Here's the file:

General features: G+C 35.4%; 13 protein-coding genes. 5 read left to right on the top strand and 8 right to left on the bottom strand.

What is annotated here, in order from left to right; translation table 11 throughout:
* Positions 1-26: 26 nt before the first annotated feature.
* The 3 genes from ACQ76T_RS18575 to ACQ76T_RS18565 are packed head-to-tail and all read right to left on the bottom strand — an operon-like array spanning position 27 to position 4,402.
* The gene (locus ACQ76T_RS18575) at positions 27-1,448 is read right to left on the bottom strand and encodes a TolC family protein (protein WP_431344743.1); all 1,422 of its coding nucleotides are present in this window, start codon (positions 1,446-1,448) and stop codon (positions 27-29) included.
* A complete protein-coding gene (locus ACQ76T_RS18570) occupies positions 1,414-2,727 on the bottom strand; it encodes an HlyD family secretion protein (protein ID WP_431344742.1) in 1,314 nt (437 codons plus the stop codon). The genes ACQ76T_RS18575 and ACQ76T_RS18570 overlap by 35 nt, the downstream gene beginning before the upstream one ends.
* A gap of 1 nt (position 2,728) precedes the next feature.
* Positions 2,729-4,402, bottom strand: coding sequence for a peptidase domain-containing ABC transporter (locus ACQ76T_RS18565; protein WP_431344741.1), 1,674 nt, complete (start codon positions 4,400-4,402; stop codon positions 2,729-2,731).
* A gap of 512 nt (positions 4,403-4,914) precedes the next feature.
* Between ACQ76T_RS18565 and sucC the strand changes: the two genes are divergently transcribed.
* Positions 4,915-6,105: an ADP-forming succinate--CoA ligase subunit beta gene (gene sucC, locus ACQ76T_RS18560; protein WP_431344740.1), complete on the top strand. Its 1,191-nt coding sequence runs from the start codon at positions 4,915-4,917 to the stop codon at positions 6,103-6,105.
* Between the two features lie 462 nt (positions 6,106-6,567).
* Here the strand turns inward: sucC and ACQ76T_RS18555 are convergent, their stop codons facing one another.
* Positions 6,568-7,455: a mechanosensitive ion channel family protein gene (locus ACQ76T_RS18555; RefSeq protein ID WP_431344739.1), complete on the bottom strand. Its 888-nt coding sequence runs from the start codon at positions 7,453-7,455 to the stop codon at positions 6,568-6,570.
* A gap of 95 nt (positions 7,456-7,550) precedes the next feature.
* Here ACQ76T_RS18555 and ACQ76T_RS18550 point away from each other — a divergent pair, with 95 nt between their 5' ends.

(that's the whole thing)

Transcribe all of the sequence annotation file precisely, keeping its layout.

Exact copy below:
General features: G+C 35.4%; 13 protein-coding genes. 5 read left to right on the top strand and 8 right to left on the bottom strand.

What is annotated here, in order from left to right; translation table 11 throughout:
* Positions 1-26: 26 nt before the first annotated feature.
* The 3 genes from ACQ76T_RS18575 to ACQ76T_RS18565 are packed head-to-tail and all read right to left on the bottom strand — an operon-like array spanning position 27 to position 4,402.
* The gene (locus ACQ76T_RS18575) at positions 27-1,448 is read right to left on the bottom strand and encodes a TolC family protein (protein WP_431344743.1); all 1,422 of its coding nucleotides are present in this window, start codon (positions 1,446-1,448) and stop codon (positions 27-29) included.
* A complete protein-coding gene (locus ACQ76T_RS18570) occupies positions 1,414-2,727 on the bottom strand; it encodes an HlyD family secretion protein (protein ID WP_431344742.1) in 1,314 nt (437 codons plus the stop codon). The genes ACQ76T_RS18575 and ACQ76T_RS18570 overlap by 35 nt, the downstream gene beginning before the upstream one ends.
* A gap of 1 nt (position 2,728) precedes the next feature.
* Positions 2,729-4,402, bottom strand: coding sequence for a peptidase domain-containing ABC transporter (locus ACQ76T_RS18565; protein WP_431344741.1), 1,674 nt, complete (start codon positions 4,400-4,402; stop codon positions 2,729-2,731).
* A gap of 512 nt (positions 4,403-4,914) precedes the next feature.
* Between ACQ76T_RS18565 and sucC the strand changes: the two genes are divergently transcribed.
* Positions 4,915-6,105: an ADP-forming succinate--CoA ligase subunit beta gene (gene sucC, locus ACQ76T_RS18560; protein WP_431344740.1), complete on the top strand. Its 1,191-nt coding sequence runs from the start codon at positions 4,915-4,917 to the stop codon at positions 6,103-6,105.
* Between the two features lie 462 nt (positions 6,106-6,567).
* Here the strand turns inward: sucC and ACQ76T_RS18555 are convergent, their stop codons facing one another.
* Positions 6,568-7,455: a mechanosensitive ion channel family protein gene (locus ACQ76T_RS18555; RefSeq protein ID WP_431344739.1), complete on the bottom strand. Its 888-nt coding sequence runs from the start codon at positions 7,453-7,455 to the stop codon at positions 6,568-6,570.
* A gap of 95 nt (positions 7,456-7,550) precedes the next feature.
* Here ACQ76T_RS18555 and ACQ76T_RS18550 point away from each other — a divergent pair, with 95 nt between their 5' ends.